Closely related to Israeli-Jordanian relations is the question of Arab war aims in 1948, a fifth bone of contention between the old and the new historians. The question is why did the Arab states invade with their regular armies on the day that the British mandate expired and the State of Israel was proclaimed? The conventional Zionist answer is that the motive behind the invasion was to destroy the newly-born Jewish state and to throw the Jews into the sea. The reality was more complex.It is true that all the Arab states, with the exception of , rejected the UN partition plan. It is true that seven Arab armies invaded the morning after the State of Israel was proclaimed. It is true that the invasion was accompanied by blood-curdling rhetoric and threats to throw the Jews into the sea. It is true that in addition to the regular Arab armies and the Mufti's Holy War army, various groups of volunteers arrived in Palestine,the most important of which was the Arab Liberation Army, sponsored by the Arab League and led by the Syrian adventurer Fawzi al-Qawukji. More importantly, it is true that the military experts of the Arab League had worked out a unified plan for the invasion and that this plan was all the more dangerous for having had more limited and realistic objectives than those implied by the wild pan-Arab rhetoric.
But King Abdullah, who was given nominal command over all the Arab forces in , wrecked this plan by making last minute changes. His objective in sending his army into was not to prevent the establishment of a Jewish state, but to make himself master of the Arab part of which meant preventing the establishment of an independent Palestinian state. Since the Palestinians had done next to nothing to create an independent state, the Arab part of would have probably gone to Abdullah without all the scheming and plotting, but that is another matter. What is clear is that, under the command of Glubb Pasha, the Arab League made every effort to avert a head-on collision and, with the exception of one of two minor incidents, made no attempt to encroach on the territory allocated to the Jewish state by the UN cartographers.
There was no love lost between Abdullah and the other Arab rulers who suspected him of being in cahoots with the enemy. Abdullah had always been something of a pariah in the rest of the Arab world, not least because of his friendship with the Jews. and felt threatened by his long-standing ambition to make himself master of Greater Syria. , the leader of the anti-Hashemite bloc within the Arab League, also felt threatened by Abdullah's plans for territorial aggrandizement in . King Farouk made his decision to intervene in at the last moment, and against the advice of his civilian and military experts, at least in part in order to check the growth of his rival's power. There were thus rather mixed motives behind the invasion of . And there was no single Arab plan of action during the 1948 war. On the contrary, it was the inability of the Arabs to co-ordinate their diplomatic and military plans that was in large measure responsible for the disaster that overwhelmed them.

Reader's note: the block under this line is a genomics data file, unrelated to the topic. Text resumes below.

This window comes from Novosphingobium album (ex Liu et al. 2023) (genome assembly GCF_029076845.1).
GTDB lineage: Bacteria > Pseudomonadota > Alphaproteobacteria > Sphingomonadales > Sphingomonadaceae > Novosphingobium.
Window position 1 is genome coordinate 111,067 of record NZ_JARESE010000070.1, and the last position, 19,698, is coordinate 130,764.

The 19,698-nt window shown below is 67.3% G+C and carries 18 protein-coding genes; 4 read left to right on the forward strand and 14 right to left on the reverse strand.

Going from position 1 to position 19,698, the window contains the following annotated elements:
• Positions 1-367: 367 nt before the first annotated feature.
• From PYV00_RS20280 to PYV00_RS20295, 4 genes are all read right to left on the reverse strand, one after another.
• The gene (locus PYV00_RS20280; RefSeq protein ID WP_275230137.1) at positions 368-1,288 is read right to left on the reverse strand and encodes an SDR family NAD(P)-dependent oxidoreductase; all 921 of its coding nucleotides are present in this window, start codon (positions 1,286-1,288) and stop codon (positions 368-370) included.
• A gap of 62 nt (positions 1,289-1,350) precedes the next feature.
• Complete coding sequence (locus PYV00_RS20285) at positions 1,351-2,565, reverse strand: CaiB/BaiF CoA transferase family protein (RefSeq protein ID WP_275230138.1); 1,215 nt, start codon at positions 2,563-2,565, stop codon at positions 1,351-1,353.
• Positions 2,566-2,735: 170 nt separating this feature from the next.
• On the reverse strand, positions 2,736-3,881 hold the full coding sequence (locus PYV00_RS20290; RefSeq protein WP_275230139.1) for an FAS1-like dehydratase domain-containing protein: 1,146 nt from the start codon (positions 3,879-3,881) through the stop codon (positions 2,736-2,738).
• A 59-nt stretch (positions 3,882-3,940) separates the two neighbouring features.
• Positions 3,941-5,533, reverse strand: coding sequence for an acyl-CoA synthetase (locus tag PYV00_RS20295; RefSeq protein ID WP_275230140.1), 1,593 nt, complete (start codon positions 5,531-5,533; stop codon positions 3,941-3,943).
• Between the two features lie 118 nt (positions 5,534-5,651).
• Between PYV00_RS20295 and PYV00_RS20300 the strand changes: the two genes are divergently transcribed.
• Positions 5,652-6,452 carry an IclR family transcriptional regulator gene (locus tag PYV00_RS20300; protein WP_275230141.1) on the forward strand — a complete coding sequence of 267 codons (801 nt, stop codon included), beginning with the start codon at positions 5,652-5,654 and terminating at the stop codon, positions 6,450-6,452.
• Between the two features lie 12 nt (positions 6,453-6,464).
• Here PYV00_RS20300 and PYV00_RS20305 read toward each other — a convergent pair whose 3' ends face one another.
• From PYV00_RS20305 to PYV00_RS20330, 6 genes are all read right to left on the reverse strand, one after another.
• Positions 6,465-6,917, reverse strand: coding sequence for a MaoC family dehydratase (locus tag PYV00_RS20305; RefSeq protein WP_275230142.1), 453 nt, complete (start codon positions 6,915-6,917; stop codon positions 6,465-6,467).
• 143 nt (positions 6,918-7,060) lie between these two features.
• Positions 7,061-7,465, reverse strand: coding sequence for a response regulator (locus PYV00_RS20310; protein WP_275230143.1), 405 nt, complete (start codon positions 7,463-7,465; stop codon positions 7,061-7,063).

The one purpose which the Arab invasion did not serve was the ostensible one of coming to the rescue of the embattled Palestinians. Nowhere was the disparity between pan-Arab rhetoric and the reality greater than in relation to the Palestinian Arabs. The reality was one of national selfishness with each Arab state looking after its own interests. What was supposed to be a holy war against the Jews, quickly turned into a general land grab. Division and discord within the ranks of the ramshackle Arab coalition deepened with every successive defeat. 's leaders knew about these divisions and exploited them to the full. Thus they launched an offensive against the Egyptian army in October and again in December 1948 in the confident expectation that their old friend in would keep out. The old historians by concentrating almost exclusively on the military operations of 1948 ended up with the familiar picture of an Arab-Israeli war in which all the Arabs were united by a single purpose, all were bent on the defeat and destruction of . In retrospect, however, the political line-up on the Arab side in 1948 appears much more complicated and the motives behind the invasion of much more mixed.
6. The Elusive Peace
Last but not least of the contentious questions in the debate between the old and the new historians is the question of why peace proved unattainable in the aftermath of the first Arab-Israeli War. At the core of the old version lies the notion of Arab intransigence. According to this version, strove indefatigably towards a peaceful settlement of the conflict but all her efforts foundered on the rocks of Arab intransigence. The new historians believe that postwar was more intransigent than the Arab states and that she consequently bears a larger share of the responsibility for the political deadlock which followed the formal ending of hostilities.Evidence to back the new interpretation comes mainly from the files of the Israeli Foreign Ministry. These files burst at the seams with evidence of Arab peace feelers and Arab readiness to negotiate with from September 1948 onwards. The two key issues in dispute were refugees and borders. Each of the neighbouring Arab states was prepared to negotiate with directly and prepared to bargain about both refugees and borders.